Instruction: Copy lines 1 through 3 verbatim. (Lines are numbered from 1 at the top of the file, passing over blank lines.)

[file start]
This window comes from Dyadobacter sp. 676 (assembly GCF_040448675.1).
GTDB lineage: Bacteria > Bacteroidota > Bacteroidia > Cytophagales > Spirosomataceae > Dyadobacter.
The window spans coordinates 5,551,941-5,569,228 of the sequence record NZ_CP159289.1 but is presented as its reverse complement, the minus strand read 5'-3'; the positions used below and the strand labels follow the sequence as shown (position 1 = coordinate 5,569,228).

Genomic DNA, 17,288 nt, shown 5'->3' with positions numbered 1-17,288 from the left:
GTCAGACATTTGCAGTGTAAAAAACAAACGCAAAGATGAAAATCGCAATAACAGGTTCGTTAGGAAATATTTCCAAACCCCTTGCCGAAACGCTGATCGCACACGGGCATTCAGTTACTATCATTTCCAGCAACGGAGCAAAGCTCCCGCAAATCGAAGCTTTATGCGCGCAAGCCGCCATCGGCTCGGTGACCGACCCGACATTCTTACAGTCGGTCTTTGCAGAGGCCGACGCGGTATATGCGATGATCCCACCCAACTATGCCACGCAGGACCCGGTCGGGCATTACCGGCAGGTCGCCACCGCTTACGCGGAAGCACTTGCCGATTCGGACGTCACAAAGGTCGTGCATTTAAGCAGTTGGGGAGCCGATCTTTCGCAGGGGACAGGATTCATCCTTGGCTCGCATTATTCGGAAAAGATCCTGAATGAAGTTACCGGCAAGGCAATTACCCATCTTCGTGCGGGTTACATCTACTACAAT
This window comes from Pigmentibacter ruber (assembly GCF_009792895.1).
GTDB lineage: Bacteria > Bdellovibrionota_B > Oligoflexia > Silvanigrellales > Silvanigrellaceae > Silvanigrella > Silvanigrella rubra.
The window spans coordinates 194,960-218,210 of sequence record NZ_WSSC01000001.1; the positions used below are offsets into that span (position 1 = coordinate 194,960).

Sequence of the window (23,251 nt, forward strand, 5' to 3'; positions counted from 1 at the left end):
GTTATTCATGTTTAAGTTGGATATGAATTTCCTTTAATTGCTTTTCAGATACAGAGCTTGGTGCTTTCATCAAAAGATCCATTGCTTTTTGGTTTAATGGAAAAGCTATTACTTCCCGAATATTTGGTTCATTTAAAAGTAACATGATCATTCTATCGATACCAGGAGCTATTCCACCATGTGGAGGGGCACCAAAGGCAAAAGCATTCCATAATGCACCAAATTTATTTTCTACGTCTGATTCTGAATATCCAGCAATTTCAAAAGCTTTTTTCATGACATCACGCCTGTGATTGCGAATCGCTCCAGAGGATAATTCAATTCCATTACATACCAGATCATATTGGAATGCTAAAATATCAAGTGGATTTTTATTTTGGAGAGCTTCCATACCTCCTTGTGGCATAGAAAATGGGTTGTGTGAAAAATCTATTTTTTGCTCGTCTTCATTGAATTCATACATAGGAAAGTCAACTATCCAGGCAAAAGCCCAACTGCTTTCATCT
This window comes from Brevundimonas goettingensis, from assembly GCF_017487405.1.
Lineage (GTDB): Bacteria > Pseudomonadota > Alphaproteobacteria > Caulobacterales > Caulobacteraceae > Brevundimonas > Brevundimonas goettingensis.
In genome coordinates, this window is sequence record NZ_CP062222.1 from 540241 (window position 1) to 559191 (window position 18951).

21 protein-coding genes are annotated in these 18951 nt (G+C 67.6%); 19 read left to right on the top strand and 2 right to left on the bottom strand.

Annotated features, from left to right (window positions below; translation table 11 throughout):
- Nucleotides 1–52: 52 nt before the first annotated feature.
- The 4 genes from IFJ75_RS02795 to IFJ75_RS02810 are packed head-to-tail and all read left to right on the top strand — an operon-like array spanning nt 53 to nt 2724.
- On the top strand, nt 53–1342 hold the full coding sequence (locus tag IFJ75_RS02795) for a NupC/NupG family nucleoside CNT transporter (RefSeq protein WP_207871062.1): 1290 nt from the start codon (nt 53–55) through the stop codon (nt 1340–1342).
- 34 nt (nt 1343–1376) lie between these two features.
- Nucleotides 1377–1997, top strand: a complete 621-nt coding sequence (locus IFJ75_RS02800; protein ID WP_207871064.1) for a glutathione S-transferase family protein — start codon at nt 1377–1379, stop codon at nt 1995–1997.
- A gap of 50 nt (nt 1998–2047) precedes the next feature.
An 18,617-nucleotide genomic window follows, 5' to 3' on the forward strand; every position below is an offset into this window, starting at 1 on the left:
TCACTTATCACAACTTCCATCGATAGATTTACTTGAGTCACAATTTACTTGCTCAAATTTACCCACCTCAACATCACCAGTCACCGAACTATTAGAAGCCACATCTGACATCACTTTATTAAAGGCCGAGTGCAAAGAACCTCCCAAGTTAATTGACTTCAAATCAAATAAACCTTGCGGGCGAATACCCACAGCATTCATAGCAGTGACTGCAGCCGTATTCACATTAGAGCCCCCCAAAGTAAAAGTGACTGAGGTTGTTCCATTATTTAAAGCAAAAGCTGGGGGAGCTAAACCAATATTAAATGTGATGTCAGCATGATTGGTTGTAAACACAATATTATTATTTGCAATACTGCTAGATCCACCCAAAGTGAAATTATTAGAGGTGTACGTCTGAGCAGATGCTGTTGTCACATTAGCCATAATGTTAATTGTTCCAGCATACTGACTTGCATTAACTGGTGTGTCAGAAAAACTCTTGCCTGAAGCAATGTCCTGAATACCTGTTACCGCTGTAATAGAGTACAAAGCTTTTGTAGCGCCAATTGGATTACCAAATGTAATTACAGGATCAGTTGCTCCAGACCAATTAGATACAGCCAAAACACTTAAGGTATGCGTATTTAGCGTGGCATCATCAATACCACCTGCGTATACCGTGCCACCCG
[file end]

This window comes from Dyadobacter sp. 676 (assembly GCF_040448675.1).
GTDB lineage: Bacteria > Bacteroidota > Bacteroidia > Cytophagales > Spirosomataceae > Dyadobacter.
The window spans coordinates 5,551,941-5,569,228 of the sequence record NZ_CP159289.1 but is presented as its reverse complement, the minus strand read 5'-3'; the positions used below and the strand labels follow the sequence as shown (position 1 = coordinate 5,569,228).